A "network device" (in the context of a computer) typically refers to a piece of hardware - the network interface card (NIC). Once upon a time, back when dinosaurs roamed the internet and lots of people still used modems, NICs really only came with one interface, but nowadays, NICs with multiple interfaces are common. A NIC can have multiple active IP addresses (as can an interface), and multiple NICs can have the same IP address. There are undoubtedly countless NICs and/or interfaces in the world with the 192.168.1.1 IP address right now.
An interface, in this context, is the hole you plug a network cable into (often referred to as a port, but not to be confused with a [software] port). For many intents and purposes, different network interfaces on the same device/NIC can be treated as different devices - they are often independent, can almost always be configured independently (and differently), and are seen as different devices by your software, even if they come on the same card. For example, the computer I'm typing this up on has a dual-port NIC, one of which was fried by a lightning strike a couple years back. The other interface still works just fine, though. See below image to understand the relationship of device and interface.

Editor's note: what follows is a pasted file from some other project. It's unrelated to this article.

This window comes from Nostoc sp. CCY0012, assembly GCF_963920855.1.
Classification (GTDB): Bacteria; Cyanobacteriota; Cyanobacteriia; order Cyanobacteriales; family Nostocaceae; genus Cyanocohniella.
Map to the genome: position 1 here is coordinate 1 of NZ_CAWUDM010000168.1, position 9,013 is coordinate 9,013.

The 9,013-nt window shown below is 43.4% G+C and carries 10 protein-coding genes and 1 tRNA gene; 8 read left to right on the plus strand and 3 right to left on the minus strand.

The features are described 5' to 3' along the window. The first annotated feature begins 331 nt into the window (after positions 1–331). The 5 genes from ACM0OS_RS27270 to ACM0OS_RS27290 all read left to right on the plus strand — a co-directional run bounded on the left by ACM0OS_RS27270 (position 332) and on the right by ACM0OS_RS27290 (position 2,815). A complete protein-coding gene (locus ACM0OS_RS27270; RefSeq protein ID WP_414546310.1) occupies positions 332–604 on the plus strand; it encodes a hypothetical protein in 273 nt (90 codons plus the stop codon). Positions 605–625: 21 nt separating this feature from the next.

A network connection... is a much more ambiguous term. In the context of hardware, it would refer to the physical connection between the interface on a computer and the interface on a second network device (switch, router, other computer, etc.), by a network cable of some sort. It's a vague term, though, so it can mean just the cable, just the connection on one end, the connection on both ends, or encompass the whole thing, interface, cable and other interface. It can even extend further than than - as in "check your connection to the internet," which would cover a computer, a router, at least a couple cables, and possibly more.
In terms of software, a "connection" generally means a network session (such as an SSH or FTP sessions between two computers), but is often used to refer to stateless protocols as well, like http. Even though there is no actual session, people will often talk of a "connection" with a website, for example.
However, as far as
nmcli is concerned, a connection is the equivalent of a 'profile' for an interface that bundles all the relevant configuration for that interface. Let's imagine you have to temporarily connect your server to a different network and have only 1 interface. Let's assume this interface is called ens33, and has all its config stored in a connection called primary. Thus have to change certain settings on the interface (perhaps the static IP and gateway for that new network) for the new connection to work at all. You could delete the existing settings, in which case you'll have to write them back again - or just create a new connection for that interface (let's call it testing). Now, you can keep both sets of settings separate and you can change all the settings at once by switching connections with:
# nmcli con down primary; nmcli con up testing
As far as the relationships are concerned, 1 NIC (device) can have multiple interfaces, and each interface can have multiple connections (associated settings stored in a file